Hillard Kountze

last updated by Surella on December 1st, 2005 at 4:48 pm

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The patriarch…

Born into slavery in Virginia the mid 1860’s, Hillard Kountze moved to West Medford at the turn of the century and started a family in the bourgeoning African-American community there. Hillard and his wife Madeline Mabray instilled in their children an extraordinarily dedication to education, family, and public duty. Through his work for the law firm of Brandeis, Dunbar, and Nutter and for Justice Brandeis personally, Hillard learned a great deal about the real estate and insurance industries and opened his own real estate and insurance business in Medford. The first African-American to enter these industries, Mr. Kountze used his business acumen to assist his fellow West Medford community members. Among the many accomplishments of his life, perhaps the most important is the example Hillard Kountze set for his children and extended family. His success in life came from what appears to be a constant will to learn and to serve others, and to never be stopped by any racial boundaries that might be put in his way.**


Glimpses of Hillard’s scrapbook of newspaper clippings from roughly 1912 through the 1930’s…

This personal collection of column-advice, poetry, religious art, christian opinions, political cartoons and racially driven articles…is a veritible time capsule of publications as well as collage of the man who made it. Respectfully digitally photographed and shared here with permission of the Kountze family with great thanks to them for loaning it to us for this project. (blurb & scrapbook-content below by jojo)

the cover of the scrapbook, which itself was a reused manufacturing co. brochure the inscription within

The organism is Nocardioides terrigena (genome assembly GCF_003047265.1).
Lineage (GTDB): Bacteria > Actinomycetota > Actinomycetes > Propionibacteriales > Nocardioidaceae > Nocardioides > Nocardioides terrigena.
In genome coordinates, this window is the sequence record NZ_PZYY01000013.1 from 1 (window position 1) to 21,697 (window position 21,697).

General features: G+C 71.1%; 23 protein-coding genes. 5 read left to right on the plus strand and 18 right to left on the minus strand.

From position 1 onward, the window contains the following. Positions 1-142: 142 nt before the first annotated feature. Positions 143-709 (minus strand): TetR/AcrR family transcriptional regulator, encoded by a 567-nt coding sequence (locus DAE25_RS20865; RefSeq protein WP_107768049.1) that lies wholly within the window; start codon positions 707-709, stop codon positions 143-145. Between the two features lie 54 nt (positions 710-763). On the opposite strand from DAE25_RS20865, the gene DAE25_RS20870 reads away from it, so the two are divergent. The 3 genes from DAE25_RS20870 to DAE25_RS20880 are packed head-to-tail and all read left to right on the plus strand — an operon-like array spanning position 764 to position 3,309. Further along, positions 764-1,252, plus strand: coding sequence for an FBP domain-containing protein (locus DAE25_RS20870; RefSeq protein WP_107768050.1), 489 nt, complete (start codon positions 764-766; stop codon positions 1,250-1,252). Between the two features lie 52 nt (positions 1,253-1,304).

In his family’s words…

The sections included below were as pertained to our archival group discussion of the Kountze family legacy as microcosm of the West Medford pride and legacy in education with Hillard Kountze as an important family patriarch and trend-setter. All text below from a phone interview conducted by Daniel Koosed with Dr. Ione Vargus.

Born into slavery…

“Having been born a slave, of course, he [Hillard] was born a slave but slavery ended within I guess a year or two of his birth so he wasn’t really a slave all those years. How he learned to read and write I don’t know except that we know that he did learn to read and write because he ran a real estate company and, you know, we have examples of his writing.” - Granddaughter Ione Vargus

The power of education…

“Of course when I went to Brandeis, then, to get my doctorate, my Uncle Mabray just thought that that was really really some very special kind of thing to have happen that here my grandfather had had a relationship, knew Justice Brandeis so well, and now his granddaughter is going to Brandeis.” - Granddaughter Ione Vargus

The shared values of a community…

“He [Hillard] and my grandmother, really, were really well educated. But you’ll find that people in that time, black people in that time, actually while it may seem unusual for them to read and write, in our community, in Medford, you’ll find that a number of people were able to write. When I was doing my doctorate at Brandeis, one of the things I did was sort of an analysis of West Medford and I looked at many old, old, old documents, particularly club organizations, and I found the writing, the handwriting was absolutely gorgeous, beautiful, much better than people handwrite today. And these were people who all had come either very close to slavery or had been born in slavery or born, you know, close to the time. So somehow or other they did learn to read and write.” - Granddaughter Ione Vargus

**Work referenced: Voices of West Medford, by Sharon Kennedy